Morgan Stanley, the brokerage with the biggest corps of financial advisers, changed its wealth-management compensation plan to encourage brokers to increase revenue and allow them to buy discounted stock.
The 2013 program pays a bonus of 2 to 5 percentage points of revenue for advisers who bring in new assets and are in the top 40 percent in revenue growth, according to terms outlined in a summary obtained yesterday by Bloomberg News. That comes at the expense of a 2 percentage-point reduction in the revenue bonus paid to all brokers who generate at least $750,000.
Greg Fleming, president of Morgan Stanley’s wealth-management business, is seeking to control costs while avoiding defections and meet his target of a mid-teens pretax margin next year. Wealth-management employees typically have been paid a higher portion of revenue than colleagues in trading units because the brokerage business takes less risk and demands lower levels of capital.
“There remains a lot of pressure from a recruiting standpoint,” Fleming, 49, said at a Dec. 4 investor conference in response to a question about possible changes to pay structure. “The existing system for compensation also works for shareholders.”
The changes don’t affect the so-called grid payout, usually the largest portion of a broker’s compensation, or the bonus based on tenure.
The growth bonus, in addition to the revenue percentage award, includes as much as $285,000 for bringing in more money from customers and making additional loans to clients, according to the document. The bonus, which the firm described as “richest on the Street,” is paid upfront in 2014 and structured as a five-year forgivable loan.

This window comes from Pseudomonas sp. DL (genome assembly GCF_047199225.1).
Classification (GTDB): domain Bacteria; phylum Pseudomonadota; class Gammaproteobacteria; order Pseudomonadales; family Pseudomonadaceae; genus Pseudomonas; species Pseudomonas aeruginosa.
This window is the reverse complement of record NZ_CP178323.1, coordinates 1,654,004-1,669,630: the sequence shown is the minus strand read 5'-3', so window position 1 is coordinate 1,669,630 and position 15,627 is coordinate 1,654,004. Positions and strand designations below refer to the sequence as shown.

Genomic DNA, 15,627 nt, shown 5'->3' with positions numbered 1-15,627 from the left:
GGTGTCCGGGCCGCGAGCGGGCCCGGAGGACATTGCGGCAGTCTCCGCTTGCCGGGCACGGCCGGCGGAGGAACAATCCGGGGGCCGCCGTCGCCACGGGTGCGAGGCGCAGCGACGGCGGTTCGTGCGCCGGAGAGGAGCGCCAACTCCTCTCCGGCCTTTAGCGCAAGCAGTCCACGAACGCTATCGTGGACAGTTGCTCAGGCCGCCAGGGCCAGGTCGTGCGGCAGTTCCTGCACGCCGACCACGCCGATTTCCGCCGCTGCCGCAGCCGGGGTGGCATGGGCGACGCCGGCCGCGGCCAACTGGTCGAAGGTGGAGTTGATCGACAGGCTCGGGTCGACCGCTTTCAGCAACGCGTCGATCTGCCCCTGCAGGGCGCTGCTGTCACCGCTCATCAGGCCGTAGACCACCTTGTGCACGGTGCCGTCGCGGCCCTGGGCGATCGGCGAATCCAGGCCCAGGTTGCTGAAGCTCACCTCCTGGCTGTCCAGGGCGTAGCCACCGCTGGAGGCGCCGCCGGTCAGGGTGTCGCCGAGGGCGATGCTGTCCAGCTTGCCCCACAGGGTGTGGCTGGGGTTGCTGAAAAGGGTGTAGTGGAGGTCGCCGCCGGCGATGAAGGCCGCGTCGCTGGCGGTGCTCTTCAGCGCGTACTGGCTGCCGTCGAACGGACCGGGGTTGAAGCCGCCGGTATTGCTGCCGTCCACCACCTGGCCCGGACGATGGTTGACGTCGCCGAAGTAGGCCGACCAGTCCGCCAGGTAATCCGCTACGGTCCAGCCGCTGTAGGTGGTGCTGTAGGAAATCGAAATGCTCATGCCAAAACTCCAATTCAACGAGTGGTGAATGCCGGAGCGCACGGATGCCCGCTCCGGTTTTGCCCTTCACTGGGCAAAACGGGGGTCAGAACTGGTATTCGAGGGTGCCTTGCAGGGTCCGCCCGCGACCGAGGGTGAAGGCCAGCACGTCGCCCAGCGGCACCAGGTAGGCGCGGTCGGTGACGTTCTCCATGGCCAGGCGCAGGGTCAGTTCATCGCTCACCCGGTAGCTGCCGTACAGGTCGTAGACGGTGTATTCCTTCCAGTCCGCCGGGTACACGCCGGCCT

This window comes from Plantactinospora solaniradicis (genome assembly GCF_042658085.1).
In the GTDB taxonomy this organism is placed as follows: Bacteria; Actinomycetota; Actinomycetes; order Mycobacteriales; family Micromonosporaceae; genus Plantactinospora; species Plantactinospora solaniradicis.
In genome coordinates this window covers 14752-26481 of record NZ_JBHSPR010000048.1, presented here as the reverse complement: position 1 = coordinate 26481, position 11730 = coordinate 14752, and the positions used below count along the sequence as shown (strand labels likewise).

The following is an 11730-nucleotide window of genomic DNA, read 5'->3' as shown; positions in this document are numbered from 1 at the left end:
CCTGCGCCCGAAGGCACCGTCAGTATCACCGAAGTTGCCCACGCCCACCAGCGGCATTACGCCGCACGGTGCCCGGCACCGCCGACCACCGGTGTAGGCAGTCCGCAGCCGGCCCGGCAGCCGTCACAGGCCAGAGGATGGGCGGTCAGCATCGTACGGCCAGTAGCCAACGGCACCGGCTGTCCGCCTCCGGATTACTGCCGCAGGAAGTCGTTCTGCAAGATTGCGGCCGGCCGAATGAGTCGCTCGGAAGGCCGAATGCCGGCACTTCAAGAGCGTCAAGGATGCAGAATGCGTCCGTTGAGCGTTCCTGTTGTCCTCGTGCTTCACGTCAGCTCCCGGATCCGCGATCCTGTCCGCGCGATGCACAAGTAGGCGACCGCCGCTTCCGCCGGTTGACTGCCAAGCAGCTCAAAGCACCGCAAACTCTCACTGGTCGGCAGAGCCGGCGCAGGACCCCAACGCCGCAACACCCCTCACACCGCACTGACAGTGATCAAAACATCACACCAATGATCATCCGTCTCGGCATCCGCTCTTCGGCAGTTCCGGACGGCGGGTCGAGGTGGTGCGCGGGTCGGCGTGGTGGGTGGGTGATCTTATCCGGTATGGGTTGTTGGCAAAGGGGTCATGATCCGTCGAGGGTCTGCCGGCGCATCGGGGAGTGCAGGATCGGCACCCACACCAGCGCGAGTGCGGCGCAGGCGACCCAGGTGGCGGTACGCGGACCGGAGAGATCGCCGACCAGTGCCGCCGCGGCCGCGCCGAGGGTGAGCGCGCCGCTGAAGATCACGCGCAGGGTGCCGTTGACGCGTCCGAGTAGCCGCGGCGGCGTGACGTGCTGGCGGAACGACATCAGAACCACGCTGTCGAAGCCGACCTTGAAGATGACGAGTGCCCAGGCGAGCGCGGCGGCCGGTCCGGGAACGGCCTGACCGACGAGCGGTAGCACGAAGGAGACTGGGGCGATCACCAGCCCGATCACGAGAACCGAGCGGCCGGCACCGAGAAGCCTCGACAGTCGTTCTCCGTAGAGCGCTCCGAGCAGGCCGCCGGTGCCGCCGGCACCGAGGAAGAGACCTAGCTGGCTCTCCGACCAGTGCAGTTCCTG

Brokers can invest as much as $250,000 of their compensation in Morgan Stanley stock and will get as much as a 25 percent bonus on shares they purchase, according to the plan. The bonus shares vest in April 2016, when the purchased shares are distributed.
Fleming said this week that his unit can reach profitability targets solely through cost cuts, meaning revenue improvements may provide a further boost. Integration expenses will end this quarter, allowing the pretax profit margin to increase next year, Fleming said. The margin was 13 percent in the third quarter, excluding one-time charges.
Morgan Stanley now owns 65 percent of the brokerage after paying Citigroup Inc. $1.89 billion for an additional 14 percent stake in September following a two-month fight over the value of the venture. The two banks agreed on a valuation for the purchase of the remaining 35 percent stake, which Morgan Stanley must acquire by June 2015. The firm will probably ask the Federal Reserve for approval to purchase the rest next year, a person briefed on the bank’s thinking said in October.
The brokerage is seeking to boost revenue through more lending and moving additional client assets into managed accounts, Fleming said. The average annualized revenue per adviser in the third quarter was $790,000. About 1,900 of the firm’s 16,829 brokers produce more than $1 million in annual revenue, he said.
Morgan Stanley tweaked the pay structure last year as well. The firm raised the minimum amount of revenue a broker must generate to avoid pay cuts to $300,000 from $250,000. It also reduced bonuses based on revenue production by 1 percentage point across the board, while introducing new bonuses for bringing in assets and making loans to customers, a person briefed on the plan said at the time.
Employees across Wall Street are facing pay cuts or losing their jobs as revenue growth wanes and shareholders demand higher returns. JPMorgan Chase & Co.’s bonus pool for its corporate and investment bank may shrink as much as 2 percent this year as the firm completes performance reviews, three executives with direct knowledge of the process said yesterday.